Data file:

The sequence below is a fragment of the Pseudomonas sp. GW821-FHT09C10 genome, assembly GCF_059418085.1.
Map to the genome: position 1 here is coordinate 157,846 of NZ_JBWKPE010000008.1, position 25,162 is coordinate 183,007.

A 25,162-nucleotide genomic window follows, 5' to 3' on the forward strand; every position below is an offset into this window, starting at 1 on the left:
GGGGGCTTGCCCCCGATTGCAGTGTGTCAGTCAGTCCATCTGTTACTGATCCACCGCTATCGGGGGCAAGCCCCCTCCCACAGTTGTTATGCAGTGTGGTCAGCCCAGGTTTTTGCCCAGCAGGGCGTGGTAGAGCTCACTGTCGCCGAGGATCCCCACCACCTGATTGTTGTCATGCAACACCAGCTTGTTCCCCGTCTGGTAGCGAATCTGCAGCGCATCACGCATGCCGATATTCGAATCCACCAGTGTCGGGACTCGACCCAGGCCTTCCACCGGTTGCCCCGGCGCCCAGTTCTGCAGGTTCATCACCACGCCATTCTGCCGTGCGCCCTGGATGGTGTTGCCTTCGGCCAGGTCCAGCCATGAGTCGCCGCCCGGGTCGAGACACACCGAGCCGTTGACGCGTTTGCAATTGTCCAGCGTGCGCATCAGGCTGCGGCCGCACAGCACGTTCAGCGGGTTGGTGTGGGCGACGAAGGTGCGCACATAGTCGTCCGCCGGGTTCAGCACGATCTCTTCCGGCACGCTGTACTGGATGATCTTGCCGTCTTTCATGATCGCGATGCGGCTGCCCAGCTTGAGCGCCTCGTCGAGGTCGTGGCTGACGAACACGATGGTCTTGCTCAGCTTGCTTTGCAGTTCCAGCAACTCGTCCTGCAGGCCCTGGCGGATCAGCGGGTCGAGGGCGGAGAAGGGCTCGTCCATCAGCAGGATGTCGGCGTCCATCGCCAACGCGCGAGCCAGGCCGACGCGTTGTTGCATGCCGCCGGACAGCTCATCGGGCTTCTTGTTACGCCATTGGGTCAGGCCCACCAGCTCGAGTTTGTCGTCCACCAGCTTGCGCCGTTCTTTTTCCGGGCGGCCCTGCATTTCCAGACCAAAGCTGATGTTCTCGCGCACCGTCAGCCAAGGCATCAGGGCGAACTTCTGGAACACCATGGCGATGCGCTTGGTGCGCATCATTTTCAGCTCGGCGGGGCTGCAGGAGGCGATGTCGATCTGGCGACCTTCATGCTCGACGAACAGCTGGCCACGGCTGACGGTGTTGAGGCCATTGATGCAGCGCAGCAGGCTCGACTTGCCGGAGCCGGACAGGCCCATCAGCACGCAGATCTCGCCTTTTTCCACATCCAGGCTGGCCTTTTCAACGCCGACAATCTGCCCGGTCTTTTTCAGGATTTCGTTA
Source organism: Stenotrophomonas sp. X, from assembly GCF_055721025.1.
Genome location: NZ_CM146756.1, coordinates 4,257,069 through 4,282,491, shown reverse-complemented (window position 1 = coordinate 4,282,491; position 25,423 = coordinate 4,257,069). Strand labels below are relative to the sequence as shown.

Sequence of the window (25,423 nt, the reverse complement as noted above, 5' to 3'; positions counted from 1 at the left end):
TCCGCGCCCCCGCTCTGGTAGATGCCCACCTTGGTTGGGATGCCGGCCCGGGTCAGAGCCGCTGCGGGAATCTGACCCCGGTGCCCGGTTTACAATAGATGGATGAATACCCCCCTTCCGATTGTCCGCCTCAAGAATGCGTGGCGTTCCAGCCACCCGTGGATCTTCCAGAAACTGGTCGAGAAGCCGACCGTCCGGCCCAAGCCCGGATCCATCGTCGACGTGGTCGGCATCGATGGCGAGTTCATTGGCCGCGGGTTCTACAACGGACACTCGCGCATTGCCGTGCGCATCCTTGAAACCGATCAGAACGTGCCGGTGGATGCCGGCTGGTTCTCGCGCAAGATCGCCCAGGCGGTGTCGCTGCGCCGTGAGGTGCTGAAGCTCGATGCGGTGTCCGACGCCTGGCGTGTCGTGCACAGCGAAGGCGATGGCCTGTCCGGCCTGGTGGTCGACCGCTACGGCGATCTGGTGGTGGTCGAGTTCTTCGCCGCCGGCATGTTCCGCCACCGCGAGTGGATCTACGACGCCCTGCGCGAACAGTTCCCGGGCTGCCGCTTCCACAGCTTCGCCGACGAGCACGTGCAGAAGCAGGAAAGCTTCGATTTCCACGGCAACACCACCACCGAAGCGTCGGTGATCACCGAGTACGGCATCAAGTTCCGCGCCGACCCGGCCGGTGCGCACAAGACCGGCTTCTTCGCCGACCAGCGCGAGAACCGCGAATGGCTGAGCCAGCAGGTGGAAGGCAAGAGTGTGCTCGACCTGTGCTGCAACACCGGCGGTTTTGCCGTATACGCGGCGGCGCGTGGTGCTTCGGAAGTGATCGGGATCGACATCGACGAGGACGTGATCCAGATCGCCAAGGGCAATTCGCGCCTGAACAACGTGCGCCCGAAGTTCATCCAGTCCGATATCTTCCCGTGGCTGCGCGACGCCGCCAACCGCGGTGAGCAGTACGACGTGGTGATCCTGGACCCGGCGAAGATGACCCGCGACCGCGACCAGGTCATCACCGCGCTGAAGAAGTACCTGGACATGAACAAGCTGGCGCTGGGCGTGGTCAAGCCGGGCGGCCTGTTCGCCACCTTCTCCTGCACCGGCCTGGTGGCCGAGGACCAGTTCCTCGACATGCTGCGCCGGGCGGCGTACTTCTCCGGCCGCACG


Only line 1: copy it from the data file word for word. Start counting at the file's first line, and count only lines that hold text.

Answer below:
The sequence below is a fragment of the Pseudomonas sp. GW821-FHT09C10 genome, assembly GCF_059418085.1.